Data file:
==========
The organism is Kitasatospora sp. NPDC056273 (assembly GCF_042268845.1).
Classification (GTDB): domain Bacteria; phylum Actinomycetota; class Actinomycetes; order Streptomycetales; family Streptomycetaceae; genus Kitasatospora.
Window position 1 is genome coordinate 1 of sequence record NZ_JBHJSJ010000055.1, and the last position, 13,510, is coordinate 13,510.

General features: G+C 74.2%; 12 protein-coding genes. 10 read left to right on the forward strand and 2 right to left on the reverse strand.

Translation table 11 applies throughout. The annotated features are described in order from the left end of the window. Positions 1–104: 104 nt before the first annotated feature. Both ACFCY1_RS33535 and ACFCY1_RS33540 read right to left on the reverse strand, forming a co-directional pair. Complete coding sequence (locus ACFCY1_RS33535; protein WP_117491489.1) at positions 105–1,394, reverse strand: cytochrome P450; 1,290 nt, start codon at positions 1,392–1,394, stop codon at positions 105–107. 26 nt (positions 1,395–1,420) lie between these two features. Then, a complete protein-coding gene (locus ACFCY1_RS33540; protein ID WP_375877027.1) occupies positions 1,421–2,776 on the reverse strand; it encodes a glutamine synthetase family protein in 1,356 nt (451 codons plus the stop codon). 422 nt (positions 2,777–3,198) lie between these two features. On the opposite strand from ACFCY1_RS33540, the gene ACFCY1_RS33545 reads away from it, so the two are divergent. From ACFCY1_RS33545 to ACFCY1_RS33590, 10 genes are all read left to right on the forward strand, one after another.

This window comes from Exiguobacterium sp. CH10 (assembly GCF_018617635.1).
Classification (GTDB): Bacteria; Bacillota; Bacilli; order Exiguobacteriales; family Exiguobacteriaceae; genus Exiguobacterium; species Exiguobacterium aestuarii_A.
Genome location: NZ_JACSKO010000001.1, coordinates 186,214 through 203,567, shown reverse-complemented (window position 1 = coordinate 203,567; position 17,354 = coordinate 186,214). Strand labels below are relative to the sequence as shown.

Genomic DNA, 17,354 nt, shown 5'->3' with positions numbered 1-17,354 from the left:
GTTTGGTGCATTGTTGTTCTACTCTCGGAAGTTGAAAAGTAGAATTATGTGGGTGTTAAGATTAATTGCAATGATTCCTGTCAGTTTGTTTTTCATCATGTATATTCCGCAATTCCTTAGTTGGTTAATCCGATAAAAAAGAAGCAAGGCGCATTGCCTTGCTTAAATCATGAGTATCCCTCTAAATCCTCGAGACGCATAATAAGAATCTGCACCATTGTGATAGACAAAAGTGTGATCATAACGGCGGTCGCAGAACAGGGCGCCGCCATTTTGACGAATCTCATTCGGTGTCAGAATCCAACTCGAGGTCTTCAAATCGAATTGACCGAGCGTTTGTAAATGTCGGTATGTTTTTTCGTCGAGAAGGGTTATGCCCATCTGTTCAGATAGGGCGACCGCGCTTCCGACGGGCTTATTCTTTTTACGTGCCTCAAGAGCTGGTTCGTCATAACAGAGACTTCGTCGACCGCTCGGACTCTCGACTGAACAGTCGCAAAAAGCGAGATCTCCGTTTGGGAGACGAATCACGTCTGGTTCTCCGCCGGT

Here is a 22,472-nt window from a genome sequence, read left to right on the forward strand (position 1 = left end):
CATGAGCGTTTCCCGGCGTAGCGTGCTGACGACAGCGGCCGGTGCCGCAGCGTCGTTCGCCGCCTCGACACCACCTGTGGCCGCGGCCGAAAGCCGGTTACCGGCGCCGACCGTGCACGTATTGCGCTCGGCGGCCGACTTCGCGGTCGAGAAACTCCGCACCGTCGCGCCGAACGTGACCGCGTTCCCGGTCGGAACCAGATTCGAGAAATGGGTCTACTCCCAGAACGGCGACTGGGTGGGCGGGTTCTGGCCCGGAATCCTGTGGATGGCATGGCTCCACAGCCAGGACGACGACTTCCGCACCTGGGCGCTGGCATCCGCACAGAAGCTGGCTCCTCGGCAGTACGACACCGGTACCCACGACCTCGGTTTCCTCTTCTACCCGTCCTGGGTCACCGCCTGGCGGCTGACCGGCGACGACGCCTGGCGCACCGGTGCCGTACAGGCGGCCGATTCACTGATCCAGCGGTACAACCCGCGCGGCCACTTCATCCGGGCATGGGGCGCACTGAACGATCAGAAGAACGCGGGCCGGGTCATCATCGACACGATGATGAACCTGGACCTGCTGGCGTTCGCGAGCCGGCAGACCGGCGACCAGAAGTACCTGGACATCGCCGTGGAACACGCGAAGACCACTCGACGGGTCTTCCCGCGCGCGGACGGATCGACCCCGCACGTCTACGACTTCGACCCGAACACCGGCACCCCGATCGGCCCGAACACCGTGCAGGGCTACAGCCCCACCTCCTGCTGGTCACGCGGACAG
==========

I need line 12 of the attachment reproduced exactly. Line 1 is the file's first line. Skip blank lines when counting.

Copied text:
CATGAGCGTTTCCCGGCGTAGCGTGCTGACGACAGCGGCCGGTGCCGCAGCGTCGTTCGCCGCCTCGACACCACCTGTGGCCGCGGCCGAAAGCCGGTTACCGGCGCCGACCGTGCACGTATTGCGCTCGGCGGCCGACTTCGCGGTCGAGAAACTCCGCACCGTCGCGCCGAACGTGACCGCGTTCCCGGTCGGAACCAGATTCGAGAAATGGGTCTACTCCCAGAACGGCGACTGGGTGGGCGGGTTCTGGCCCGGAATCCTGTGGATGGCATGGCTCCACAGCCAGGACGACGACTTCCGCACCTGGGCGCTGGCATCCGCACAGAAGCTGGCTCCTCGGCAGTACGACACCGGTACCCACGACCTCGGTTTCCTCTTCTACCCGTCCTGGGTCACCGCCTGGCGGCTGACCGGCGACGACGCCTGGCGCACCGGTGCCGTACAGGCGGCCGATTCACTGATCCAGCGGTACAACCCGCGCGGCCACTTCATCCGGGCATGGGGCGCACTGAACGATCAGAAGAACGCGGGCCGGGTCATCATCGACACGATGATGAACCTGGACCTGCTGGCGTTCGCGAGCCGGCAGACCGGCGACCAGAAGTACCTGGACATCGCCGTGGAACACGCGAAGACCACTCGACGGGTCTTCCCGCGCGCGGACGGATCGACCCCGCACGTCTACGACTTCGACCCGAACACCGGCACCCCGATCGGCCCGAACACCGTGCAGGGCTACAGCCCCACCTCCTGCTGGTCACGCGGACAG